Check out a few of the educator perspectives below and submit your own here.

  1. First Person: When talking about race in classrooms, disagreement is OK — hatred is not by David McGuire, principal at Tindley Accelerated Schools and previously a teacher in Pike Township. McGuire is also a co-founder of a group called Educate ME.  
  2. First Person: What my Bronx students think about passing through scanners at school by Christine Montera, a teacher at East Bronx Academy for the Future in the Bronx. She is also a member of Educators 4 Excellence-New York.  
  3. First Person: What 100 ninth graders told me about why they don’t read by Jarred Amato, High School English teacher and founder of ProjectLITCommunity.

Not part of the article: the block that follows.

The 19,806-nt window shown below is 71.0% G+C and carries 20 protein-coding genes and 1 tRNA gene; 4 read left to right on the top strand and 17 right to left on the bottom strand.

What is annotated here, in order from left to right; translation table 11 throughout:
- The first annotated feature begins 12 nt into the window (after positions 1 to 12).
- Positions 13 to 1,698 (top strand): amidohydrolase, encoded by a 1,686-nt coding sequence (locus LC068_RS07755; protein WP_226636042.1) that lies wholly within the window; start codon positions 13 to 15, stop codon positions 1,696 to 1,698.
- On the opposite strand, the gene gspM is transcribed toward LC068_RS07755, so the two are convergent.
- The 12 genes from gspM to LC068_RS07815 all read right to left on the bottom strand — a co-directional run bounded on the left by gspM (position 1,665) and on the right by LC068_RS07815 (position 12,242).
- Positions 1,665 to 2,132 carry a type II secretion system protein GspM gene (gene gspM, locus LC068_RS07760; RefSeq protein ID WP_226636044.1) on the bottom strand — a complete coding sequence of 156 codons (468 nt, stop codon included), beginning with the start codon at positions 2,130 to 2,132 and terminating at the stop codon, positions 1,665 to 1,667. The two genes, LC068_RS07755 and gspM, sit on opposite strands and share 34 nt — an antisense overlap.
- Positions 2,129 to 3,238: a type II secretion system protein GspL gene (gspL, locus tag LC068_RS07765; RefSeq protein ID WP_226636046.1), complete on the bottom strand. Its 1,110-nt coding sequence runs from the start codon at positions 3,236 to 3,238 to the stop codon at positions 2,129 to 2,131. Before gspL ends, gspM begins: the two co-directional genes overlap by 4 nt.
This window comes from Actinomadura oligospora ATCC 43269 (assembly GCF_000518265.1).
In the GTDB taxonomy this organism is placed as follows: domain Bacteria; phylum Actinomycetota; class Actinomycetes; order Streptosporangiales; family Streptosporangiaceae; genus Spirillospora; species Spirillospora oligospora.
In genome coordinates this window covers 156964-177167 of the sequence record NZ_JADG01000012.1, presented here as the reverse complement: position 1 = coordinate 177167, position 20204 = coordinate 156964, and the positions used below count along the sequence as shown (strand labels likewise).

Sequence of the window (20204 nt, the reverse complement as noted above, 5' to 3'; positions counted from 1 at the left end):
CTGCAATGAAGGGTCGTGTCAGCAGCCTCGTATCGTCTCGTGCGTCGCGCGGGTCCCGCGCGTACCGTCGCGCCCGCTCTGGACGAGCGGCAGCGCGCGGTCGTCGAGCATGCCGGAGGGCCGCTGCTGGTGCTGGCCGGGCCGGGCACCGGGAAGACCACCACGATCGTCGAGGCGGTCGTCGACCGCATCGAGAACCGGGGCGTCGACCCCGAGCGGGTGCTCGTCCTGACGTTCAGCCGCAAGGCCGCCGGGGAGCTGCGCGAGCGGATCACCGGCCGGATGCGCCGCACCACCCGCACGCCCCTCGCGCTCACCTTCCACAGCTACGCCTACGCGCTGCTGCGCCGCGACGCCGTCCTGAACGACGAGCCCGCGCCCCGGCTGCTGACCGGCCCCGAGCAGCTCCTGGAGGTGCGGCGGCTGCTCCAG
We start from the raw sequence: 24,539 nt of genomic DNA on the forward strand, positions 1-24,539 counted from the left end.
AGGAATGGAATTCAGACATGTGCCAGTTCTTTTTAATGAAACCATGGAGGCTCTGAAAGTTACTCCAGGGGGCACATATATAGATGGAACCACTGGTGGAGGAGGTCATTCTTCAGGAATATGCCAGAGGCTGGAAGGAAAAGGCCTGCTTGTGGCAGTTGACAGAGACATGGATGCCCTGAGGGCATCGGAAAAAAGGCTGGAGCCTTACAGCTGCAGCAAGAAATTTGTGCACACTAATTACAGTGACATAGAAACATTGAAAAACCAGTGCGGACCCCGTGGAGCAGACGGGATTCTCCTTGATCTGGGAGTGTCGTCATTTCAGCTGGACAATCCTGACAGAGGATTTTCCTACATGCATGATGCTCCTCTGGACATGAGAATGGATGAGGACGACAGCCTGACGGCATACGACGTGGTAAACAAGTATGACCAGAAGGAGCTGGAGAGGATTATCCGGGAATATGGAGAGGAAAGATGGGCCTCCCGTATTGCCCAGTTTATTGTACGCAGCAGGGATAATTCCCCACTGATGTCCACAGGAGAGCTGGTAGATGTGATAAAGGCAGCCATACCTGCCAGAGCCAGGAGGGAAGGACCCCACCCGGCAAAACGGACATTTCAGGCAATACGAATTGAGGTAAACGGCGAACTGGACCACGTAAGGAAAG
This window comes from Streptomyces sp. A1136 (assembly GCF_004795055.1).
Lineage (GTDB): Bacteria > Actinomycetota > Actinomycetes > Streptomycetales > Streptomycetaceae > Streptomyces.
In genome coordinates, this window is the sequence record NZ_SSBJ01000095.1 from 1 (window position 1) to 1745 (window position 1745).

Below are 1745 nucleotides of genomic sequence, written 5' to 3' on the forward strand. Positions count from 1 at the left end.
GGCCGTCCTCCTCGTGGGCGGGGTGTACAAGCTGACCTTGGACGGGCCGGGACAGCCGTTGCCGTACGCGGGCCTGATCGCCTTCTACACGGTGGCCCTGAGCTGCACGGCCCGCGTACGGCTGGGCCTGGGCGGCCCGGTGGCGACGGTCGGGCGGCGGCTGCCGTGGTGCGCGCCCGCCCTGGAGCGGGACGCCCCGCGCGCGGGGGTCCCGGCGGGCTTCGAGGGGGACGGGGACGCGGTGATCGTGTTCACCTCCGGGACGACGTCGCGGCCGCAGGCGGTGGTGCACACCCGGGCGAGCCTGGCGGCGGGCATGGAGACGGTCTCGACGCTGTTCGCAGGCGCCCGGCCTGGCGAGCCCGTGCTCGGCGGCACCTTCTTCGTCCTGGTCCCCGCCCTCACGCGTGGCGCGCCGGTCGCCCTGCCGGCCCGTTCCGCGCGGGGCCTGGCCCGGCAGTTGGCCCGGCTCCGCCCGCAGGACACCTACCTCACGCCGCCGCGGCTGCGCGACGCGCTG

4. This fourth-grade teacher doesn’t take away recess or use points to manage the class. Instead she’s built a culture of respect by Liz Fitzgerald, a fourth-grade teacher at Sagebrush Elementary and Colorado Teaching Policy fellow.
  5. First Person: Why I decided to come out to my second-grade students by Michael Patrick a second grade teacher at AF North Brooklyn Prep Elementary.
  6. Meet the teacher who helped organize the Women’s March on Denver, a profile of Cheetah McClellan, Lead Math Fellow at Denver Public Schools.
  7. First Person: At my school, we let students group themselves by race to talk about race — and it works, by Dave Mortimer, and educator at Bank Street School for Children.
  8. What Trump’s inauguration means for one undocumented Nashville student-turned-teacher a profile of Carlos Ruiz, a Spanish teacher at STRIVE Prep Excel and Teach for America fellow.